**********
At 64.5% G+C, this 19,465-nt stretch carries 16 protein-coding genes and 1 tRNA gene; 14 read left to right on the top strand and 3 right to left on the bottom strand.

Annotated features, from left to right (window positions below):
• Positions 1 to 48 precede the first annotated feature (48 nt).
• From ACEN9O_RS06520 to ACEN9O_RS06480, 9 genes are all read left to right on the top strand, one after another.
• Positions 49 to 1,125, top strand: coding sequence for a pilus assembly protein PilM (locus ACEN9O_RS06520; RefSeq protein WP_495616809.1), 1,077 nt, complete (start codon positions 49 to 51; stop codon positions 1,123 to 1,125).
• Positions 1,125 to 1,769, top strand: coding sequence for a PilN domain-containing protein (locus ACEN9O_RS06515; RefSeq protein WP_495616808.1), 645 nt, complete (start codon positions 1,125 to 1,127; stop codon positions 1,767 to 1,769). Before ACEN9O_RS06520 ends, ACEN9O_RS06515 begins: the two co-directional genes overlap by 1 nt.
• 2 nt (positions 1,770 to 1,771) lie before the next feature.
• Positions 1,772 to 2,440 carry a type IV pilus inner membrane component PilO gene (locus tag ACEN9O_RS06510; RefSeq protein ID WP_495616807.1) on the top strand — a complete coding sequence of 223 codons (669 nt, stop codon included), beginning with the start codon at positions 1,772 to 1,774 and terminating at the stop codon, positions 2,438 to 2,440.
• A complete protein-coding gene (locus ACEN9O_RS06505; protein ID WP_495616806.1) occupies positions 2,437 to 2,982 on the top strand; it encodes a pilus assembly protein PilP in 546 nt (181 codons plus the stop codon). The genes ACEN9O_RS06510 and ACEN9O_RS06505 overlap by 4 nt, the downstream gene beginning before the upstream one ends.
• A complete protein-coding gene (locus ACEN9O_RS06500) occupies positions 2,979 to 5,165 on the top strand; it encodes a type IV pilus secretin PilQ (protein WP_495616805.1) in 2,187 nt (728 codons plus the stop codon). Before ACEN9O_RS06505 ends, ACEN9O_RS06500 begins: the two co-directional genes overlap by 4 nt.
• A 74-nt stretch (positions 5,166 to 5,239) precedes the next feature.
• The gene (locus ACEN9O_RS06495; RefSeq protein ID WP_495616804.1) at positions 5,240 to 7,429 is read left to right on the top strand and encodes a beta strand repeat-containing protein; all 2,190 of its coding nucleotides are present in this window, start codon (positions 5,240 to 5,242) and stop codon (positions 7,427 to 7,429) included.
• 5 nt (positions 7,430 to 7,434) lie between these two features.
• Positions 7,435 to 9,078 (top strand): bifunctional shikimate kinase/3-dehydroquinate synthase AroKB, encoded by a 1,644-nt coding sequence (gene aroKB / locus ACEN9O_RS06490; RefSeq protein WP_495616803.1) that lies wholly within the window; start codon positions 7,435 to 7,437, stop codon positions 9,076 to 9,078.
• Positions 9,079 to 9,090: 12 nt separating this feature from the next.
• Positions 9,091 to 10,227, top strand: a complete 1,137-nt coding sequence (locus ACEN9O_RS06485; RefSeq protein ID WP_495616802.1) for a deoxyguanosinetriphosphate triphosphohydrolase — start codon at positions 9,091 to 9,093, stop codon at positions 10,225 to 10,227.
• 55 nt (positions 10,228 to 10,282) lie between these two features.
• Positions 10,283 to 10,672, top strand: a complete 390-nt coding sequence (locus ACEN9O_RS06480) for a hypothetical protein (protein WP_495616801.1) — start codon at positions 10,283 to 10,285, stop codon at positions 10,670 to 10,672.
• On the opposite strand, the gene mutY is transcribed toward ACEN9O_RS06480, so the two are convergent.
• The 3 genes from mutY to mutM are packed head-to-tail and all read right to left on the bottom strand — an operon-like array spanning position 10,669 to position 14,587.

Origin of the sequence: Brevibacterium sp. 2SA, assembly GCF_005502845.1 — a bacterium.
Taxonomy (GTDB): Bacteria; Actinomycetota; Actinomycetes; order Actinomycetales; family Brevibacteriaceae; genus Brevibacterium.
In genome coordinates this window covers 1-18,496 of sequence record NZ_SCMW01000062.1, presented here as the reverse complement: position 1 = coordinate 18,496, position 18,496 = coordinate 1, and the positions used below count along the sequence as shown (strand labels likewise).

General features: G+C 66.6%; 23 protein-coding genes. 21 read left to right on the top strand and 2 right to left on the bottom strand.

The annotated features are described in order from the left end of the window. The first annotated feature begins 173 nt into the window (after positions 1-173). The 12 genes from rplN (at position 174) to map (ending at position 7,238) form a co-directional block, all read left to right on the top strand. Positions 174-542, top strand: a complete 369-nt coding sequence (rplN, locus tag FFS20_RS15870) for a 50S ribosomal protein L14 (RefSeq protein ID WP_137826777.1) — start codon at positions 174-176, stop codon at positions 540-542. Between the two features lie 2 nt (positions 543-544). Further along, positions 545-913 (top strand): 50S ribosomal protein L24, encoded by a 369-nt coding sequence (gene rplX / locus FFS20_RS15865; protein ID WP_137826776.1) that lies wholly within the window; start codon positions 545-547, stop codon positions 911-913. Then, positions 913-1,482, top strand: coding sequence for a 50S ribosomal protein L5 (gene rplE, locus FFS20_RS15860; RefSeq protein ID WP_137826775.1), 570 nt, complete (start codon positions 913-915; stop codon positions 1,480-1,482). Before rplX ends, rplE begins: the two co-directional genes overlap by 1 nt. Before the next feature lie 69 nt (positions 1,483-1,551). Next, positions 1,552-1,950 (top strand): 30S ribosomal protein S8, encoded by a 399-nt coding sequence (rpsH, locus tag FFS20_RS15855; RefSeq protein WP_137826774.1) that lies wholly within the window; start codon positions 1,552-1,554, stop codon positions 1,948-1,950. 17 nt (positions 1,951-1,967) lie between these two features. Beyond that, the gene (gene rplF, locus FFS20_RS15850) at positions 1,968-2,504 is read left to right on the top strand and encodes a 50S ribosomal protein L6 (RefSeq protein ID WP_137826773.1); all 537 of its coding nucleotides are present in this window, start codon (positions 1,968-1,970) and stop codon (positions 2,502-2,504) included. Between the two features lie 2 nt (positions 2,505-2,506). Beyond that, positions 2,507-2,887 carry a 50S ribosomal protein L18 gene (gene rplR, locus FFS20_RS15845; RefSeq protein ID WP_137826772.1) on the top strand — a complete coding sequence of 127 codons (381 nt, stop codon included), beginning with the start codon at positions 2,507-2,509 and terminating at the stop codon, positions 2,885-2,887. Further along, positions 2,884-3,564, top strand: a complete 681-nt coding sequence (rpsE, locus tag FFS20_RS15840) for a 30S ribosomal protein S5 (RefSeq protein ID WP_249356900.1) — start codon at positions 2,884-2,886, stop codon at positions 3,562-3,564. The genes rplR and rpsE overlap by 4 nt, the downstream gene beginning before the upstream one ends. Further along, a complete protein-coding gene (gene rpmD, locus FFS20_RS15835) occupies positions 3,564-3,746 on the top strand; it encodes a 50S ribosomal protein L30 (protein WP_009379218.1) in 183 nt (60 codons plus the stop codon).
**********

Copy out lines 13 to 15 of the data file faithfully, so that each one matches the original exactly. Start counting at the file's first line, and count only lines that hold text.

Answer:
• 5 nt (positions 7,430 to 7,434) lie between these two features.
• Positions 7,435 to 9,078 (top strand): bifunctional shikimate kinase/3-dehydroquinate synthase AroKB, encoded by a 1,644-nt coding sequence (gene aroKB / locus ACEN9O_RS06490; RefSeq protein WP_495616803.1) that lies wholly within the window; start codon positions 7,435 to 7,437, stop codon positions 9,076 to 9,078.
• Positions 9,079 to 9,090: 12 nt separating this feature from the next.